Hawkesbury Heritage and Culture

Colonial heritage in the Hawkesbury is exceptional, from a Georgian town square and Australia’s oldest church to a convict-hewn sandstone pub and a pioneer village of 19th century buildings. The remnants of the convict-built Old Great North Road, a World Heritage site, are near historic Windsor.

You’ll discover a vibrant cultural scene too, from arts festivals to markets, music, small galleries and rolling exhibitions in the Hawkesbury Regional Gallery. The fine gallery collection includes works by Lloyd Rees, Arthur Boyd, Norman Lindsay, Ben Quilty and Izabela Pluta, to name just a few artists.

The third British settlement in Australia after Sydney and Parramatta, the Hawkesbury was settled in 1794. The small farms by the Hawkesbury River were the food bowl for the colony. The settlement was called Green Hills until 1810, when Governor Lachlan Macquarie renamed the town Windsor.

The Hawkesbury Paddlewheeler cruising the Hawkesbury River near Windsor

A great way to explore the river, and enjoy tasty food, is on the Hawkesbury Paddlewheeler, which recreates cruises of the 1800s when sailing ships and steamboats navigated the waterway. You’ll find riverboat insights and other colonial and Aboriginal history in the Hawkesbury Regional Museum.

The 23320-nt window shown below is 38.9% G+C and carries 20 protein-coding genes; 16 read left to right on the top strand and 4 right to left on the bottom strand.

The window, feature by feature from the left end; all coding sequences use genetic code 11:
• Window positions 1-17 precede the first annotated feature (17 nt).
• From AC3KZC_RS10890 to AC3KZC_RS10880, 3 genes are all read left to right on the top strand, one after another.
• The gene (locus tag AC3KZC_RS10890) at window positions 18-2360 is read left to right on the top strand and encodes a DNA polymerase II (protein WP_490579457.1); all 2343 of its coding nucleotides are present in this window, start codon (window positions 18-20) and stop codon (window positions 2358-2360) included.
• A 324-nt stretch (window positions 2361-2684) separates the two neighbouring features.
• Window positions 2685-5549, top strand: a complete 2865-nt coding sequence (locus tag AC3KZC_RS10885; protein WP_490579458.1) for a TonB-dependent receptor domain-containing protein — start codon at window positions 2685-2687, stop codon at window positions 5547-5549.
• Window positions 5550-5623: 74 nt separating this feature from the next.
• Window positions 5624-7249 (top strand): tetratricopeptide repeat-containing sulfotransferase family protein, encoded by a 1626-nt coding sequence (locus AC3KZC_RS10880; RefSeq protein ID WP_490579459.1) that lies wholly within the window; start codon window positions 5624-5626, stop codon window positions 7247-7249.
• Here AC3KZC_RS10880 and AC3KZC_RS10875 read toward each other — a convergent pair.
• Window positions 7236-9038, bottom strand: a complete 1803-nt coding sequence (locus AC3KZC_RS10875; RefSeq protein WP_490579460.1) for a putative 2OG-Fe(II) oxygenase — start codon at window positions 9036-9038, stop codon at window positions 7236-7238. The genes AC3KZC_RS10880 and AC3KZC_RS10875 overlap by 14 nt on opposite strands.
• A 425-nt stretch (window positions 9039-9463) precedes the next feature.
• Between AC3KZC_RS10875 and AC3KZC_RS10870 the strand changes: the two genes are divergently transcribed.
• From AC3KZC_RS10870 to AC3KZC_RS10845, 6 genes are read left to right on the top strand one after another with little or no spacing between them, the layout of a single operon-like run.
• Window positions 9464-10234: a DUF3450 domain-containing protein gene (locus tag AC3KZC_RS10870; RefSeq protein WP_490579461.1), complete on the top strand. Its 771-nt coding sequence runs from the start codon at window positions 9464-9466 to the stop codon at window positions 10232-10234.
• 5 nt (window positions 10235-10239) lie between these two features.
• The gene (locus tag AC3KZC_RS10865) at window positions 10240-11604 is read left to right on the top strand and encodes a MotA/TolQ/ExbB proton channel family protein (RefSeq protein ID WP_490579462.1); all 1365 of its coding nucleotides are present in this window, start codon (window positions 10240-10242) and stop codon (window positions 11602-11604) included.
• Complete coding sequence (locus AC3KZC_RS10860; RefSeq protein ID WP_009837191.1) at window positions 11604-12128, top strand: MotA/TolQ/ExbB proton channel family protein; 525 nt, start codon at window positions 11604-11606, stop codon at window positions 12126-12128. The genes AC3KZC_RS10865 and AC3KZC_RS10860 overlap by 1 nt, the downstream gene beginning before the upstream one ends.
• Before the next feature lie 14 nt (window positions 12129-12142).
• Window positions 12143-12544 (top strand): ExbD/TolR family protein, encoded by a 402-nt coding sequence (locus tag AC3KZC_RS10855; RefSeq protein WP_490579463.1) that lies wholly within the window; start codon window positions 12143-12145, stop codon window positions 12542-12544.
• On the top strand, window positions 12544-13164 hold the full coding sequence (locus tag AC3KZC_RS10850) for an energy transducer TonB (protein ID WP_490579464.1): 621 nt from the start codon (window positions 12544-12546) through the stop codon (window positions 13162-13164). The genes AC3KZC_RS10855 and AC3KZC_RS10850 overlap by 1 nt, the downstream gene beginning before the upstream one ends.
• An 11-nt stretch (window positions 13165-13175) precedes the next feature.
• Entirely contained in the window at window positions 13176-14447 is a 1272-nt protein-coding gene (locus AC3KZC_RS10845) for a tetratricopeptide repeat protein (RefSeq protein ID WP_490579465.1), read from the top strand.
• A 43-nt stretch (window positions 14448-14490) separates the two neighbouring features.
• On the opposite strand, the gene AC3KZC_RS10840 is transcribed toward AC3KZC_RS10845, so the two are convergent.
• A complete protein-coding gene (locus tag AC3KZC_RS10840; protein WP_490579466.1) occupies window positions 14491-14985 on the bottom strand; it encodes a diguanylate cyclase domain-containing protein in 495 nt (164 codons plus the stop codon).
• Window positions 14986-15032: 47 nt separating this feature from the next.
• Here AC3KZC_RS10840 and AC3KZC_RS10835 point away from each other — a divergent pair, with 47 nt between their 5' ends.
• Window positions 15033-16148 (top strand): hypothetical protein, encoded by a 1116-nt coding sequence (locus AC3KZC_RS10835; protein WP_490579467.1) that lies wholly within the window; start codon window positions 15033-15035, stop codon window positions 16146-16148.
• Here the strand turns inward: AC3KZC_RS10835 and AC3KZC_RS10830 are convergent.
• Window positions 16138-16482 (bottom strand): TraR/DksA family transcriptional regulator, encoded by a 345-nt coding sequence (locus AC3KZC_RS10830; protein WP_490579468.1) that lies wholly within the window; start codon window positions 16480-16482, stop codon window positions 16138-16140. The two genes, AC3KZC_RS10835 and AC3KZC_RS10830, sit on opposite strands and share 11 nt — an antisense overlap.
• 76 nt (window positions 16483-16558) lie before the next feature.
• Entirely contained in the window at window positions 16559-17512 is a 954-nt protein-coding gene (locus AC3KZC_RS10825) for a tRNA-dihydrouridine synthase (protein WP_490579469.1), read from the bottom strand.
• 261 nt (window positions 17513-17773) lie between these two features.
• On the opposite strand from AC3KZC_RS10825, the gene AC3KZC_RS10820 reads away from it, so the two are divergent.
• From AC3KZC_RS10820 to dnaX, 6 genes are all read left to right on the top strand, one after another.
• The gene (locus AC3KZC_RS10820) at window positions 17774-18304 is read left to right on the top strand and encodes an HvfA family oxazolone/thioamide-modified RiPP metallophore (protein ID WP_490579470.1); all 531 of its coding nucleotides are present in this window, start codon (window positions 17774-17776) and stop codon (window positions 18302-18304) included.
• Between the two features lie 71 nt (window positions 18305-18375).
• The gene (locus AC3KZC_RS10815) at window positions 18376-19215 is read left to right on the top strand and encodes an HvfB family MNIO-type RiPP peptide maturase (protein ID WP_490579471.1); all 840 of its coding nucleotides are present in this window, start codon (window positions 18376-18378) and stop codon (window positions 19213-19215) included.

From ceremonial sites to rock art, a rich Aboriginal cultural heritage is protected in national parks in the Hawkesbury. Dreaming stories connect deeply with the landscape, wildlife and the river, which originates at the confluence of the Nepean and Grose rivers near Yarramundi, just west of Windsor.

Thompson Square in Windsor is one of Australia’s finest colonial town squares. You’ll discover more colonial gems in the other historic towns, including Richmond, Pitt Town, Wilberforce, Ebenezer, St Albans and Wisemans Ferry, near the UNESCO Old Great North Road walk in Dharug National Park.

Family exploring the Australiana Pioneer Village

Australia’s oldest church is Ebenezer Church, established in 1809 after a meeting the year before in the home of First Fleet assistant surgeon Thomas Arndell. His original land grant and the Cattai Homestead he started building in 1820 are in the Cattai National Park, northeast of Windsor.

Immerse yourself in colonial life with a visit to the Australiana Pioneer Village in Wilberforce, north of Windsor. A collection of colonial cottages and shops include the 1811 Rose Cottage and the 1862 Atkins Blacksmith Shop, which still operates. There are cafes, carriage rides and miniature train rides.

How about a weekend escape or short break staying in heritage? There are colonial-era pubs dotted throughout the region, such as the 1836 Settlers Arms Inn, made of convict sandstone. Or spend a romantic night or two in the beautifully restored St Josephs Guesthouse, a former colonial church.

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